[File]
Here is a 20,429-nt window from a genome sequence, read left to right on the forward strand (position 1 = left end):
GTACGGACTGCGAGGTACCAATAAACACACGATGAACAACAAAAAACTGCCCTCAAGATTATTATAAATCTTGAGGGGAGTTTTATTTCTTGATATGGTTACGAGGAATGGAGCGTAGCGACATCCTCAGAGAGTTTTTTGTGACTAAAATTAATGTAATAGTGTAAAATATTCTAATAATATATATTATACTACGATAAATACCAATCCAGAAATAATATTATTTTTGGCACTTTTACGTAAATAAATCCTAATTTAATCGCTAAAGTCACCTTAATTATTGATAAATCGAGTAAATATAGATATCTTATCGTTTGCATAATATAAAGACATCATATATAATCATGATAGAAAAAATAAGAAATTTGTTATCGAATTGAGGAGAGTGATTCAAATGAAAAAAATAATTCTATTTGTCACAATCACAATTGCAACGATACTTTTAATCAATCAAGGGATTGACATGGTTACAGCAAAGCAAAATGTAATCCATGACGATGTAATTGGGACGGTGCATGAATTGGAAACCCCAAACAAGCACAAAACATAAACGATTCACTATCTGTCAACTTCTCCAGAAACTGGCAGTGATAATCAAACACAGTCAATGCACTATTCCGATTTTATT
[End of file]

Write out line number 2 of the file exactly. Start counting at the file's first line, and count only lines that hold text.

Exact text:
GTACGGACTGCGAGGTACCAATAAACACACGATGAACAACAAAAAACTGCCCTCAAGATTATTATAAATCTTGAGGGGAGTTTTATTTCTTGATATGGTTACGAGGAATGGAGCGTAGCGACATCCTCAGAGAGTTTTTTGTGACTAAAATTAATGTAATAGTGTAAAATATTCTAATAATATATATTATACTACGATAAATACCAATCCAGAAATAATATTATTTTTGGCACTTTTACGTAAATAAATCCTAATTTAATCGCTAAAGTCACCTTAATTATTGATAAATCGAGTAAATATAGATATCTTATCGTTTGCATAATATAAAGACATCATATATAATCATGATAGAAAAAATAAGAAATTTGTTATCGAATTGAGGAGAGTGATTCAAATGAAAAAAATAATTCTATTTGTCACAATCACAATTGCAACGATACTTTTAATCAATCAAGGGATTGACATGGTTACAGCAAAGCAAAATGTAATCCATGACGATGTAATTGGGACGGTGCATGAATTGGAAACCCCAAACAAGCACAAAACATAAACGATTCACTATCTGTCAACTTCTCCAGAAACTGGCAGTGATAATCAAACACAGTCAATGCACTATTCCGATTTTATT